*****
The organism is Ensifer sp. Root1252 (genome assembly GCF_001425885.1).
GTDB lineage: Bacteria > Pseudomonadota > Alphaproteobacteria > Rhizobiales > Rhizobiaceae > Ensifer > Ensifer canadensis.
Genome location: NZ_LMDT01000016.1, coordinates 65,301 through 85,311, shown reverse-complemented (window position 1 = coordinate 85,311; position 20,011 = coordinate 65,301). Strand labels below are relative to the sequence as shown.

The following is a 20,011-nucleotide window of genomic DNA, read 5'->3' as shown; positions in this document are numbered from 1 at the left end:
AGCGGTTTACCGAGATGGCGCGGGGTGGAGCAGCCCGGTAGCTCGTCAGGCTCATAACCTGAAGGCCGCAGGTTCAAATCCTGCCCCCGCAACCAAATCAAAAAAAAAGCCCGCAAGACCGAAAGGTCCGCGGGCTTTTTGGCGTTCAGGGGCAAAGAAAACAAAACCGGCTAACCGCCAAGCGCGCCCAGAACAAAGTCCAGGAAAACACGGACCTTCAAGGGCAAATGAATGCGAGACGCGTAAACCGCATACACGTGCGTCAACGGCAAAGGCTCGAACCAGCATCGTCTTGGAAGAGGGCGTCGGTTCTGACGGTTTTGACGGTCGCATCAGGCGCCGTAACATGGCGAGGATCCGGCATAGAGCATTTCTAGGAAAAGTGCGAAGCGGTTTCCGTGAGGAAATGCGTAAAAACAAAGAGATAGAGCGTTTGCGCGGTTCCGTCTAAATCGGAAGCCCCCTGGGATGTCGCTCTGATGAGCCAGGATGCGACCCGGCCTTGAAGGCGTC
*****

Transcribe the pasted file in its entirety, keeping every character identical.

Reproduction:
The organism is Ensifer sp. Root1252 (genome assembly GCF_001425885.1).
GTDB lineage: Bacteria > Pseudomonadota > Alphaproteobacteria > Rhizobiales > Rhizobiaceae > Ensifer > Ensifer canadensis.
Genome location: NZ_LMDT01000016.1, coordinates 65,301 through 85,311, shown reverse-complemented (window position 1 = coordinate 85,311; position 20,011 = coordinate 65,301). Strand labels below are relative to the sequence as shown.

The following is a 20,011-nucleotide window of genomic DNA, read 5'->3' as shown; positions in this document are numbered from 1 at the left end:
AGCGGTTTACCGAGATGGCGCGGGGTGGAGCAGCCCGGTAGCTCGTCAGGCTCATAACCTGAAGGCCGCAGGTTCAAATCCTGCCCCCGCAACCAAATCAAAAAAAAAGCCCGCAAGACCGAAAGGTCCGCGGGCTTTTTGGCGTTCAGGGGCAAAGAAAACAAAACCGGCTAACCGCCAAGCGCGCCCAGAACAAAGTCCAGGAAAACACGGACCTTCAAGGGCAAATGAATGCGAGACGCGTAAACCGCATACACGTGCGTCAACGGCAAAGGCTCGAACCAGCATCGTCTTGGAAGAGGGCGTCGGTTCTGACGGTTTTGACGGTCGCATCAGGCGCCGTAACATGGCGAGGATCCGGCATAGAGCATTTCTAGGAAAAGTGCGAAGCGGTTTCCGTGAGGAAATGCGTAAAAACAAAGAGATAGAGCGTTTGCGCGGTTCCGTCTAAATCGGAAGCCCCCTGGGATGTCGCTCTGATGAGCCAGGATGCGACCCGGCCTTGAAGGCGTC